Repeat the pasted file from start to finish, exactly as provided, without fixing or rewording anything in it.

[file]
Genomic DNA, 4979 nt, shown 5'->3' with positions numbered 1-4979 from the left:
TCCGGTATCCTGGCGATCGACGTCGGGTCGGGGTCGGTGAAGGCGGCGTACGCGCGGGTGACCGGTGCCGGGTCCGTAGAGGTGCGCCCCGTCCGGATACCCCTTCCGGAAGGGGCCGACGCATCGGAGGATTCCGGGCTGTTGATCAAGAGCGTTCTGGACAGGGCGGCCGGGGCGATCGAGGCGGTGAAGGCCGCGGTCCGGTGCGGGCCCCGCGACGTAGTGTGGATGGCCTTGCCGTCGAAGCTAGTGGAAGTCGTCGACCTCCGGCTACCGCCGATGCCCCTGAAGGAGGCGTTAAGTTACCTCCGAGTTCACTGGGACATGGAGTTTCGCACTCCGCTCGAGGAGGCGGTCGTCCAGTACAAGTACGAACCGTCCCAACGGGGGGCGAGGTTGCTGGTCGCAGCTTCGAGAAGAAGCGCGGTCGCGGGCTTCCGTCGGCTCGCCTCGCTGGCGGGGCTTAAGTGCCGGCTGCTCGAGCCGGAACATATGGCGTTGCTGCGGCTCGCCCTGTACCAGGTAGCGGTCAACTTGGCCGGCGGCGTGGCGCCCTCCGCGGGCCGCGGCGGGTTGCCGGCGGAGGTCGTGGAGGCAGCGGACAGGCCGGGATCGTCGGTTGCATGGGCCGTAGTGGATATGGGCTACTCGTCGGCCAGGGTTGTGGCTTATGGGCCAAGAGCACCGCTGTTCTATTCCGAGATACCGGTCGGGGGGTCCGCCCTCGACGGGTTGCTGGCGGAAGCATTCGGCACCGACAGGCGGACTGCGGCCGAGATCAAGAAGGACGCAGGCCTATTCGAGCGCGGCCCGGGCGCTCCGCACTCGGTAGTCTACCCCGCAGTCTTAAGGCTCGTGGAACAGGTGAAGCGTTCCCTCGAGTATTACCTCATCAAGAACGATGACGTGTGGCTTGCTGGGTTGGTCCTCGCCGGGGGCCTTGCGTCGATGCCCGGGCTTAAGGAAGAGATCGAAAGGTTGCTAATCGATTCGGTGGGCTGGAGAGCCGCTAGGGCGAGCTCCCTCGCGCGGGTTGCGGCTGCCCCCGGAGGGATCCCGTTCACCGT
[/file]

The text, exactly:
Genomic DNA, 4979 nt, shown 5'->3' with positions numbered 1-4979 from the left:
TCCGGTATCCTGGCGATCGACGTCGGGTCGGGGTCGGTGAAGGCGGCGTACGCGCGGGTGACCGGTGCCGGGTCCGTAGAGGTGCGCCCCGTCCGGATACCCCTTCCGGAAGGGGCCGACGCATCGGAGGATTCCGGGCTGTTGATCAAGAGCGTTCTGGACAGGGCGGCCGGGGCGATCGAGGCGGTGAAGGCCGCGGTCCGGTGCGGGCCCCGCGACGTAGTGTGGATGGCCTTGCCGTCGAAGCTAGTGGAAGTCGTCGACCTCCGGCTACCGCCGATGCCCCTGAAGGAGGCGTTAAGTTACCTCCGAGTTCACTGGGACATGGAGTTTCGCACTCCGCTCGAGGAGGCGGTCGTCCAGTACAAGTACGAACCGTCCCAACGGGGGGCGAGGTTGCTGGTCGCAGCTTCGAGAAGAAGCGCGGTCGCGGGCTTCCGTCGGCTCGCCTCGCTGGCGGGGCTTAAGTGCCGGCTGCTCGAGCCGGAACATATGGCGTTGCTGCGGCTCGCCCTGTACCAGGTAGCGGTCAACTTGGCCGGCGGCGTGGCGCCCTCCGCGGGCCGCGGCGGGTTGCCGGCGGAGGTCGTGGAGGCAGCGGACAGGCCGGGATCGTCGGTTGCATGGGCCGTAGTGGATATGGGCTACTCGTCGGCCAGGGTTGTGGCTTATGGGCCAAGAGCACCGCTGTTCTATTCCGAGATACCGGTCGGGGGGTCCGCCCTCGACGGGTTGCTGGCGGAAGCATTCGGCACCGACAGGCGGACTGCGGCCGAGATCAAGAAGGACGCAGGCCTATTCGAGCGCGGCCCGGGCGCTCCGCACTCGGTAGTCTACCCCGCAGTCTTAAGGCTCGTGGAACAGGTGAAGCGTTCCCTCGAGTATTACCTCATCAAGAACGATGACGTGTGGCTTGCTGGGTTGGTCCTCGCCGGGGGCCTTGCGTCGATGCCCGGGCTTAAGGAAGAGATCGAAAGGTTGCTAATCGATTCGGTGGGCTGGAGAGCCGCTAGGGCGAGCTCCCTCGCGCGGGTTGCGGCTGCCCCCGGAGGGATCCCGTTCACCGT